While IPMI and BMCs serve a critical need for data centers, they also present a massive risk. A remotely accessible interface that can control most aspects of the host even when the host is powered off would be an obvious goldmine for attackers. Unfortunately, this critical area is often overlooked when it comes to security. BMCs often use default, widely-known passwords, and administrative access is often not logged. An attacker who gained access to the server via IPMI, could easily gain full control over the power of the data center. Attacks against BMCs have been a particularly busy area of research in the industry, with a variety of new weaknesses being disclosed.

However, the same issues exist for laptops as well. Intel’s Active Management Technology (AMT) provides for out of band management for laptops. This functionality provides remote management for laptops in much the same way that IPMI supports servers. Malware has already seized on this functionality for a variety of communication and evasion techniques.

Most of our examples thus far have consisted of attackers compromising a deployed, active system. However, devices can be modified in the supply chain before they are ever unboxed by the eventual owner. This type of attack can be incredibly difficult for most organizations to detect given that even the earliest baseline state of the device is already compromised. Recent reports have debated to what degree this style of attack has been successful. However, what is not up for debate is that security leaders, analysts, and governments have made supply chain security a top priority.

NIST recently updated its Framework for Improving Critical Infrastructure Cybersecurity to include a Supply Chain Risk Management (SCRM) category, while greatly improving the guidance related to SCRM throughout the framework. Likewise, the UK’s NCSC Cyber Threat to UK Business Report highlighted the recent increase in supply chain attacks as a major area of focus moving forward. Additionally, in Gartner’s recent Top 6 Security and Risk Management Trends for 2018, the firm highlighted the importance of “origin over pricing” when evaluating technology purchases and the need to carefully consider the upstream and downstream relationships of all technology suppliers.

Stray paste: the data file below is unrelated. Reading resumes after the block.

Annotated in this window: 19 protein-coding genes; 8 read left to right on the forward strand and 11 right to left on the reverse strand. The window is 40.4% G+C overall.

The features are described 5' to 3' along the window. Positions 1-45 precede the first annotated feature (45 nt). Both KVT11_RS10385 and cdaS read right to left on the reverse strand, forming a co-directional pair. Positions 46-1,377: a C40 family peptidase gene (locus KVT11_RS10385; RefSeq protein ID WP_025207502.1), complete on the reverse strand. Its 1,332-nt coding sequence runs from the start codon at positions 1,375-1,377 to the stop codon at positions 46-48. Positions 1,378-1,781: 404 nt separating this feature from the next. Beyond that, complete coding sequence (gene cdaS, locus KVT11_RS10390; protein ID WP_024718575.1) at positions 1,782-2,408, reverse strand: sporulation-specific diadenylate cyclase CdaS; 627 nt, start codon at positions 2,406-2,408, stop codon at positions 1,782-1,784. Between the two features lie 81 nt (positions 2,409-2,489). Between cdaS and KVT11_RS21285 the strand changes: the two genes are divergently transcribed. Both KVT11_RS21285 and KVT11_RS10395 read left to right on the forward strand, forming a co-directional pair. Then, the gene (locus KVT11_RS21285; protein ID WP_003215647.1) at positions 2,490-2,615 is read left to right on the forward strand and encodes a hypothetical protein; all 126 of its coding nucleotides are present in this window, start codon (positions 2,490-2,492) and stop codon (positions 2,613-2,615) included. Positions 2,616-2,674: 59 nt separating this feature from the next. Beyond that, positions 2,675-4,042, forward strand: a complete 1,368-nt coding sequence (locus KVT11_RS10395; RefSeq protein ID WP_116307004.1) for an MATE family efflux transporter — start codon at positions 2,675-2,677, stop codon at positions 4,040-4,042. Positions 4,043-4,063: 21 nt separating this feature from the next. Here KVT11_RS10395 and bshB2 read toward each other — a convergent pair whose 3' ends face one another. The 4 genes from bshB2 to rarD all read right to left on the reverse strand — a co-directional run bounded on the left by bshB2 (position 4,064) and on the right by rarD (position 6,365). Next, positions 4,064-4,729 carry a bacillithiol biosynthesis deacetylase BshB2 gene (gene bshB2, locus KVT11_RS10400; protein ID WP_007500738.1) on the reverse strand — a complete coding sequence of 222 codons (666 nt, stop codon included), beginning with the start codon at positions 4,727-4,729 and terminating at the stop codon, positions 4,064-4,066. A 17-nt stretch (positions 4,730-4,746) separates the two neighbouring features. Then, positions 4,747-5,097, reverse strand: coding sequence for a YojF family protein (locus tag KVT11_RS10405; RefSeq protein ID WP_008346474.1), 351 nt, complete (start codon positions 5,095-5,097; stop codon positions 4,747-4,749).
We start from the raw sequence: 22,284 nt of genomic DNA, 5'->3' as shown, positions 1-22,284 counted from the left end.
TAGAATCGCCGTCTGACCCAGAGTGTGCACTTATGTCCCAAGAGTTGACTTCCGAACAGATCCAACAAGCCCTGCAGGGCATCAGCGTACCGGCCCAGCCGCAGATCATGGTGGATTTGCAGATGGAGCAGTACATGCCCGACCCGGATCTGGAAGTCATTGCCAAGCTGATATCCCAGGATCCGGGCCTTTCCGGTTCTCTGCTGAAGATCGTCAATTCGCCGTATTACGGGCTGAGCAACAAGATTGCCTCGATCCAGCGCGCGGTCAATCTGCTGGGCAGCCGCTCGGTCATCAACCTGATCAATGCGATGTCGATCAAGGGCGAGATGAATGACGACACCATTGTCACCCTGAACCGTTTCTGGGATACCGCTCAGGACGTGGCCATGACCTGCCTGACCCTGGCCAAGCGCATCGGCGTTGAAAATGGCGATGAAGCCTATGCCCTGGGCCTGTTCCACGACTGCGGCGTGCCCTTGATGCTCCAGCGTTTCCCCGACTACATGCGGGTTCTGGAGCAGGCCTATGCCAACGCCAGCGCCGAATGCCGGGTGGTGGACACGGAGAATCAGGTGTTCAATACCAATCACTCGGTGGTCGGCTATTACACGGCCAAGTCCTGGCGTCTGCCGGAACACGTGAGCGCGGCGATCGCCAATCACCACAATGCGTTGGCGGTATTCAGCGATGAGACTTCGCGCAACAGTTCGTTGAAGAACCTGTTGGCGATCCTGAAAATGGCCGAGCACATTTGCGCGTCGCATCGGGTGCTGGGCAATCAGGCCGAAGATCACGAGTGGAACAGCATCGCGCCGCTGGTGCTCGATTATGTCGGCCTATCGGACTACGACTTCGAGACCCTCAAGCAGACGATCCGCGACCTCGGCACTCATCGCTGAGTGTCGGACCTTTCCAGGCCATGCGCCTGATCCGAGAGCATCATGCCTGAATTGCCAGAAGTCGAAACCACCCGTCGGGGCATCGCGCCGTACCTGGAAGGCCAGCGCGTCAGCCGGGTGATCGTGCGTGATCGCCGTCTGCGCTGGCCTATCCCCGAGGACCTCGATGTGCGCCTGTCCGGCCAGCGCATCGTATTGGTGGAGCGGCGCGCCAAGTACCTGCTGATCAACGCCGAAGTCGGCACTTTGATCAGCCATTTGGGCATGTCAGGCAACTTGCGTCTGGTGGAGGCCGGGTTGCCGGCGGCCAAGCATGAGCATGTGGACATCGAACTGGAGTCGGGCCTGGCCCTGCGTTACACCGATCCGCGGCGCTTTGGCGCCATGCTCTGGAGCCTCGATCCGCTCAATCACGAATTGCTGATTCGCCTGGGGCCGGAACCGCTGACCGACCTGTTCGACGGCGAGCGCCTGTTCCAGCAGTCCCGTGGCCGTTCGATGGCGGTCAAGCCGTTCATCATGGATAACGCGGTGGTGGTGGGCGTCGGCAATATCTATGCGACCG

Needless to say, security teams will need new tools and safeguards when devices can potentially be compromised “out-of-the-box”. This puts greater importance on being able to ensure that all firmware is valid and hasn’t been tampered with.


This paper serves as an introduction to firmware-level threats and high-level approaches that attackers can use to target your infrastructure.Whether servers, networking gear, or personal laptops, firmware is increasingly a target. Building security countermeasures to defend and mitigate these threats is essential, and Eclypsium is purpose-built for this task. However, we also encourage organizations to use the opensource CHIPSEC project to begin looking for firmware issues in your devices today. With the many avenues attackers have to your enterprise firmware, it is critical that firmware security controls become a standard part of your security operations. If you would like to learn more about Eclypsium and our products, please reach out to us at